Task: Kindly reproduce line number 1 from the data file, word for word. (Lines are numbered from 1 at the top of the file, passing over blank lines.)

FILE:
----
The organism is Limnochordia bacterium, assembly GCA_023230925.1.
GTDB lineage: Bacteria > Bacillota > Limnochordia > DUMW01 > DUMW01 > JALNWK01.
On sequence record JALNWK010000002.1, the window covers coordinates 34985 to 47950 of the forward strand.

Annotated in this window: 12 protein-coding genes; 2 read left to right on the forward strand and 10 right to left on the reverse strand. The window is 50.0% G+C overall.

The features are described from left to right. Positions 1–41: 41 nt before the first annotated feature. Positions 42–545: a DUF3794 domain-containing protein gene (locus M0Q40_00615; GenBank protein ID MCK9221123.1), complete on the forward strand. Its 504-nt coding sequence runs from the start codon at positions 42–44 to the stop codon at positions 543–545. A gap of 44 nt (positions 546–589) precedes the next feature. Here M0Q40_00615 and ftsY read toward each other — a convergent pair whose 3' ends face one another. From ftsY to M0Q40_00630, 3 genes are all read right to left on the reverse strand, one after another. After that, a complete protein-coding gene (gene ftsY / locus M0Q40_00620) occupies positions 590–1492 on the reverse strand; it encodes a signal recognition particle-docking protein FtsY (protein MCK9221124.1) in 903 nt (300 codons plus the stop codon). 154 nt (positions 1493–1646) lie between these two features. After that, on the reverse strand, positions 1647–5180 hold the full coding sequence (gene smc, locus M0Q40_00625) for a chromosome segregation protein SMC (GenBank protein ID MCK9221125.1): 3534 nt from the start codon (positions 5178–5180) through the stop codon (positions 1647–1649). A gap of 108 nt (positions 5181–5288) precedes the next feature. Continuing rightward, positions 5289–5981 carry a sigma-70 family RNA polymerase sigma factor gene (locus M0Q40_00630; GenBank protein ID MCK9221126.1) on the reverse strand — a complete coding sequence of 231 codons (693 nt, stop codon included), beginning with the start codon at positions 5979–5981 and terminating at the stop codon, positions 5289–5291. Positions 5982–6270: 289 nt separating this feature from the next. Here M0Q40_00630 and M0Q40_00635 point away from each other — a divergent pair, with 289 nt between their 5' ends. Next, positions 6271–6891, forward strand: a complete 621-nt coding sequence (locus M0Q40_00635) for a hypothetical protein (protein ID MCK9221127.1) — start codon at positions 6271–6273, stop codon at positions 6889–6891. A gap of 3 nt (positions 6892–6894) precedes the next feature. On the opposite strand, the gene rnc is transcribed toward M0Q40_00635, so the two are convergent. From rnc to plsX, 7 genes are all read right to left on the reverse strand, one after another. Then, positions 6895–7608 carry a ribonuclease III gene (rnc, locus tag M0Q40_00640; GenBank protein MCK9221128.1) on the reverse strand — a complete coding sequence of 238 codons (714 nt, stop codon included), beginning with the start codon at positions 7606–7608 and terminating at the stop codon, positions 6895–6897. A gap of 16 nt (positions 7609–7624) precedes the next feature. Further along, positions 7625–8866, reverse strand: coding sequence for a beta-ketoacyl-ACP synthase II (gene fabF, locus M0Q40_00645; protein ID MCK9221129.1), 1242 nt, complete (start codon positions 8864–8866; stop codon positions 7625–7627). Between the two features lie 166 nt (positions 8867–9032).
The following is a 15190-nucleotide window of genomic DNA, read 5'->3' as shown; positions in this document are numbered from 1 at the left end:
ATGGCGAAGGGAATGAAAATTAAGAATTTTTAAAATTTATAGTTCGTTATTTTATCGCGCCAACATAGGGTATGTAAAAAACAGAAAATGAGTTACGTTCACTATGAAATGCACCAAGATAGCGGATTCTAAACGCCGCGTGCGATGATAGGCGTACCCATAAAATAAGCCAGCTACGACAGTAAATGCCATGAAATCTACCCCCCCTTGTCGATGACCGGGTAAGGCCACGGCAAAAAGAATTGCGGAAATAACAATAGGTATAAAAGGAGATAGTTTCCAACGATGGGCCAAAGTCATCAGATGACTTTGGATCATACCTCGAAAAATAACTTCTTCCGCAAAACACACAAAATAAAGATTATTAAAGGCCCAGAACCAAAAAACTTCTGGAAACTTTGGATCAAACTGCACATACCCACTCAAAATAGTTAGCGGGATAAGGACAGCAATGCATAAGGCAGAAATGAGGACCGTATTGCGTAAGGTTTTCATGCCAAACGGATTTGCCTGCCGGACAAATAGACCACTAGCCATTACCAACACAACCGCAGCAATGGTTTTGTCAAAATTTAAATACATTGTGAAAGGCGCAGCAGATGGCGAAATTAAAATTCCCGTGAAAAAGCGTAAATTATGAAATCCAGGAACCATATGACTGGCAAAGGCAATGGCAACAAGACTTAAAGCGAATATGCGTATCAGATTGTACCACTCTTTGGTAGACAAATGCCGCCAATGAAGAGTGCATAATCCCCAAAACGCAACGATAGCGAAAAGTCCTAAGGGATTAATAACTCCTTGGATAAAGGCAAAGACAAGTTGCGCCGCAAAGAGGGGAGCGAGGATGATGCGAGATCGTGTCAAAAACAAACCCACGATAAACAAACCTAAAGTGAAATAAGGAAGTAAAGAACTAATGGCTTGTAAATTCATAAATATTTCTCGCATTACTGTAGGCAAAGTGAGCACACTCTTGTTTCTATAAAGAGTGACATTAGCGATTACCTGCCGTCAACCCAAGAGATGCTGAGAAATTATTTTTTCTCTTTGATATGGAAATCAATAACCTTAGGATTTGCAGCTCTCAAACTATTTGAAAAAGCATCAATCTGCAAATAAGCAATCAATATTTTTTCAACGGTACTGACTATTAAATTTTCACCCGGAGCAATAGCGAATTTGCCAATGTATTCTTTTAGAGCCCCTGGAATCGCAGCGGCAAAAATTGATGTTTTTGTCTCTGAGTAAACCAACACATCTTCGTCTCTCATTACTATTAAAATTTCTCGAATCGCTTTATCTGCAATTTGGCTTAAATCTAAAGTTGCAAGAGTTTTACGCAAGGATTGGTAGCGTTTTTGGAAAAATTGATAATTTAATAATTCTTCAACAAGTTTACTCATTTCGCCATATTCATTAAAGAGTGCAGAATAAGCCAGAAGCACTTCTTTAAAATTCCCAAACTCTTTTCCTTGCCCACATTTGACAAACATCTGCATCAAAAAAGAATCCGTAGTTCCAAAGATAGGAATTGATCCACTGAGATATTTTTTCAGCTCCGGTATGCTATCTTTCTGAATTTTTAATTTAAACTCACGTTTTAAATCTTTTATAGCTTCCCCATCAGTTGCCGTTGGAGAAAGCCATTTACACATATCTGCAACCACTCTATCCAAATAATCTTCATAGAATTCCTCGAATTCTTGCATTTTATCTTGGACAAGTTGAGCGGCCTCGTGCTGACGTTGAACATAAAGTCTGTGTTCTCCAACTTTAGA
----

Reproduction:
The organism is Limnochordia bacterium, assembly GCA_023230925.1.